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Turnover Analysis Overview posted on May 4th, 2020

Turnover Analysis Overview

By Marianne Burkett

The relationship between a format and its owner is often complex, like a marriage. If you ignore it long enough, the format may start misbehaving because of changes in the library or clocks or rules.

A good rule of thumb is to run Turnover Analysis once a month or run it after making clock changes. This doesn’t take long, but you might discover a myriad of issues or find nothing important has changed.

After a few bad experiences, like getting total vertical rotations on a search depth of one category, it is second nature for me to launch Turnover Analysis when a client calls saying: “I’m having an issue with my rotations”. In a nutshell, as a Music Scheduling Consultant – this is the #1 (with a bullet) reason people reach out to me.

A few important things become apparent when you launch Turnover Analysis. The top section gives you all kinds of analytical information like turnover info, suggested Minimum Rest, Average Spins a Day/Week etc.

When you right click on the header of this section, you’ll see all the analytics available.

The bottom part of Turnover Analysis is extremely powerful in giving you a graph of projected turnovers based on a search depth of one and no rules. This becomes especially important on your “Priority Categories”, ones with a search depth of one. For example, I have a five-song Power Current category with one per hour. This would give me that beautiful stairstep diagonal rotation we all dream of IF you’re running the clock for 24 hours. Then, someone comes into your office and suggests we play two Power Currents each hour during the midday to increase our cume. Okay. Let’s see what that looks like in the graph. (It isn’t pretty)

Based on a search depth of one and no rules and inconsistent clocks the pattern above would be what you can expect for turnovers.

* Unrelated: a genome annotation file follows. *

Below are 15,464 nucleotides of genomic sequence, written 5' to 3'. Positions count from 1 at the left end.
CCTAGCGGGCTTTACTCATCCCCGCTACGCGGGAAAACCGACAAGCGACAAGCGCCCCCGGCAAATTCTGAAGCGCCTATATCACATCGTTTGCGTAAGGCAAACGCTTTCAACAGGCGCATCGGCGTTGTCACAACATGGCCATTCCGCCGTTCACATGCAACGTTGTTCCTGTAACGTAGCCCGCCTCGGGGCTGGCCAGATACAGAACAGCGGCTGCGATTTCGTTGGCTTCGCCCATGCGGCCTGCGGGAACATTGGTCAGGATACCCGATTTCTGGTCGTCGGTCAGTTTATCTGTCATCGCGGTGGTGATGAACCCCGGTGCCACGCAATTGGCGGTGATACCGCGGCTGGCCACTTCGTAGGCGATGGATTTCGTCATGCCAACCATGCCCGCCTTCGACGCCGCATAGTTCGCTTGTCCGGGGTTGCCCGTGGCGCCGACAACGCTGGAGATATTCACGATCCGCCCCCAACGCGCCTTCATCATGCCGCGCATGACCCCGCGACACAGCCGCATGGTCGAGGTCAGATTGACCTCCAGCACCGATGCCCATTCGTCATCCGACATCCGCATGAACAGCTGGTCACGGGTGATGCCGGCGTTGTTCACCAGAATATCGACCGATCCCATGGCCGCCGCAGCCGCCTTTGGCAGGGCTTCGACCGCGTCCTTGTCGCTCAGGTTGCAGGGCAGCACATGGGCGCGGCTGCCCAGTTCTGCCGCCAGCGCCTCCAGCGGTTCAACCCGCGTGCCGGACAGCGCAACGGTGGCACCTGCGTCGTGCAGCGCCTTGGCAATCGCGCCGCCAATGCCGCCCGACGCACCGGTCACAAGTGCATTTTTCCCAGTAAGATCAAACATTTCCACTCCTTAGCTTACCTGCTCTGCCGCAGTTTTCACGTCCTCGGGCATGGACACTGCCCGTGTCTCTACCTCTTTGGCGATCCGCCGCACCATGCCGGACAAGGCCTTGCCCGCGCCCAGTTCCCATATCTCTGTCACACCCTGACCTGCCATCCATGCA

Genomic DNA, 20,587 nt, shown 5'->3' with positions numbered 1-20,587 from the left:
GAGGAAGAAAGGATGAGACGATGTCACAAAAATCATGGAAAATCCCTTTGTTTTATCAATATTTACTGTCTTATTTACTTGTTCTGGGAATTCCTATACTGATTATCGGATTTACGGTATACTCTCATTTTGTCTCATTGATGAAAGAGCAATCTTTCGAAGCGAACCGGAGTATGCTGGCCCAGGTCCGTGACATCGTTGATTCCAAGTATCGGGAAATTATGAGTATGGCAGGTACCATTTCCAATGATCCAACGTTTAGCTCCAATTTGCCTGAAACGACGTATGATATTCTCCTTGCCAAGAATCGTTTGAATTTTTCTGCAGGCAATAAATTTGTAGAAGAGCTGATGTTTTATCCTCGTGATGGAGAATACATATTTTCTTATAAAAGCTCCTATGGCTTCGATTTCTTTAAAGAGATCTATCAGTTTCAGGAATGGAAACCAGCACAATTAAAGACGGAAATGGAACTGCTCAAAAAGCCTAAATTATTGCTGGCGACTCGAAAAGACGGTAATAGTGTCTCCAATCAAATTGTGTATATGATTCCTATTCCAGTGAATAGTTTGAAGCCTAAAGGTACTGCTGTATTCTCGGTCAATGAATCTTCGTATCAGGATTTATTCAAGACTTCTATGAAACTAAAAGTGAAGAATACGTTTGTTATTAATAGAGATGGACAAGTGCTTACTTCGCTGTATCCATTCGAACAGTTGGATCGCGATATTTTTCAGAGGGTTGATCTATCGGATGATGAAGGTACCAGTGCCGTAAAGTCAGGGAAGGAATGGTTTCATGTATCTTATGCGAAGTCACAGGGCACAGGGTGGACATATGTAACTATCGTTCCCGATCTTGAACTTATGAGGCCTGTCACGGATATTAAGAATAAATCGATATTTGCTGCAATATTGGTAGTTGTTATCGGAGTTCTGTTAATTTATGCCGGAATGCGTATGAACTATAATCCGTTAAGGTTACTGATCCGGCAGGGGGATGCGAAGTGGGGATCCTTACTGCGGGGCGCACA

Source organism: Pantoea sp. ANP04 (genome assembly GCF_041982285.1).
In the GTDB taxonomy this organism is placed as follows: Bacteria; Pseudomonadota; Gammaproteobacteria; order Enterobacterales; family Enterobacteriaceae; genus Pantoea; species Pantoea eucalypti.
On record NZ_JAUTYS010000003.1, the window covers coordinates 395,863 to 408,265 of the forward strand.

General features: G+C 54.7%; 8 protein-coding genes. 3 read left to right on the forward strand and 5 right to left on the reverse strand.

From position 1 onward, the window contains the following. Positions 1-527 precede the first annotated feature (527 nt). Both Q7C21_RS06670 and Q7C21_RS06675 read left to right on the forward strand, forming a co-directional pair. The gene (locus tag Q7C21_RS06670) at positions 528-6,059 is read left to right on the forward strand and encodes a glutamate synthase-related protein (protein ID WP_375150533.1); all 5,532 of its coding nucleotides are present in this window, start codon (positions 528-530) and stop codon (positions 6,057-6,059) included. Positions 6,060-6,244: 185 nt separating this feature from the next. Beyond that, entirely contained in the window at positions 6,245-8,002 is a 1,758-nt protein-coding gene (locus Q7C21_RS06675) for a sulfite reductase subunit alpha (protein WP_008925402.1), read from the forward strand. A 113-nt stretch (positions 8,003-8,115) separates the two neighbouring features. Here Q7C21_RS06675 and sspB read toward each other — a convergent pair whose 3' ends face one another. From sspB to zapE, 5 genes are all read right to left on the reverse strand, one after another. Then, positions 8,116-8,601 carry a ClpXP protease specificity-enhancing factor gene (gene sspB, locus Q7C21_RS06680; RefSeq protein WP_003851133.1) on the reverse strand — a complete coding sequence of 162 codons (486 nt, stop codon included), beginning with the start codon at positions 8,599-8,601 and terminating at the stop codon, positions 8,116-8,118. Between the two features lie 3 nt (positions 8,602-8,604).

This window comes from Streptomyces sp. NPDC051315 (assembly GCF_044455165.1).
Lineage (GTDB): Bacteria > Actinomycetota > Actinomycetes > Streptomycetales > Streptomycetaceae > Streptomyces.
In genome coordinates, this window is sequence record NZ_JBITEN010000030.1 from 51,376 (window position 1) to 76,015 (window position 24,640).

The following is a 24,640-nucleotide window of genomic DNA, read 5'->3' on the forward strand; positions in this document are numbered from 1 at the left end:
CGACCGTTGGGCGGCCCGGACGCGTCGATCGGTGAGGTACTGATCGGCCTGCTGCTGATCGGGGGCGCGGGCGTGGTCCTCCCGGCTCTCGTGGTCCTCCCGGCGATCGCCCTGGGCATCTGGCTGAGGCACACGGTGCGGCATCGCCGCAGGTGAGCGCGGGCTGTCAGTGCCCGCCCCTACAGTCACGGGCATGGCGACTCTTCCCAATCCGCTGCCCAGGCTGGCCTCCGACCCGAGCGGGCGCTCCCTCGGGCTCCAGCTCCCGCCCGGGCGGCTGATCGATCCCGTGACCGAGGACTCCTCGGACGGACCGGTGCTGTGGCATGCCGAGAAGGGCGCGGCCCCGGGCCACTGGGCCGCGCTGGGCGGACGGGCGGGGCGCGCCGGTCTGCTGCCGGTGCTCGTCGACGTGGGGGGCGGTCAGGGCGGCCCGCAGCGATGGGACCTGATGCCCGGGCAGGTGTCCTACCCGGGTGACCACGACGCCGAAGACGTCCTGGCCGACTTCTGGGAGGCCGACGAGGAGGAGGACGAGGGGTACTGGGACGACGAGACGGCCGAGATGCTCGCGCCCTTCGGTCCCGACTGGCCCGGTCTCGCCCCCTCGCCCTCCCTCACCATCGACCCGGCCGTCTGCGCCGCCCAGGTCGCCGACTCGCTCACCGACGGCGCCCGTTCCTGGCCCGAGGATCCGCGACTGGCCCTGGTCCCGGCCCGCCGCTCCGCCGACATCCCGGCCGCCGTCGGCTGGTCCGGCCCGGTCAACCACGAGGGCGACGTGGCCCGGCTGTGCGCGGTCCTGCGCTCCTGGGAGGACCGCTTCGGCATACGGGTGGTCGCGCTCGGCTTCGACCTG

At the top of this graph are a series of icons. On the right-hand side of the Red X is a music note. Clicking the note will give you accurate number of fixed positions in your clocks for whatever category you have clicked on in the top portion of Turnover Analysis. Sometimes this is shocking to my clients, to see the condition of their active clocks. It’s not something folks focus on in day-to-day radio operations, but it is important like breathing air and drinking water.

There are several ways to solve the issue, but the best way (IMO) is to be consistent with clock calls on priority categories. Being a programmer by nature, I say why not increase cume for the entire day and week and play two currents every single hour. Let’s see what that look like:

This graph makes me very happy. Not only are there two in each hour, they are in opposing sides of the hour. One in the second quarter hour and one in the fourth quarter hour (that’s what the colors indicate). I’ll go a step further and do an opposing clock in the first and third quarter hour. I want to give all quarter hours a fair shake.

These are the field of dreams rotations we all want. Five songs, two times per hour and exposing all four quarter hours!

I could write a book about Turnover Analysis in MusicMaster, but my advice is to click on the Analysis Icon and see what your turnovers look like and how many of each category are in any given hour.If you dig a little bit, you’ll be amazed what you can find out about your database and what you can do to make it even better.

Any questions? Please reach out to your Music Scheduling Consultant.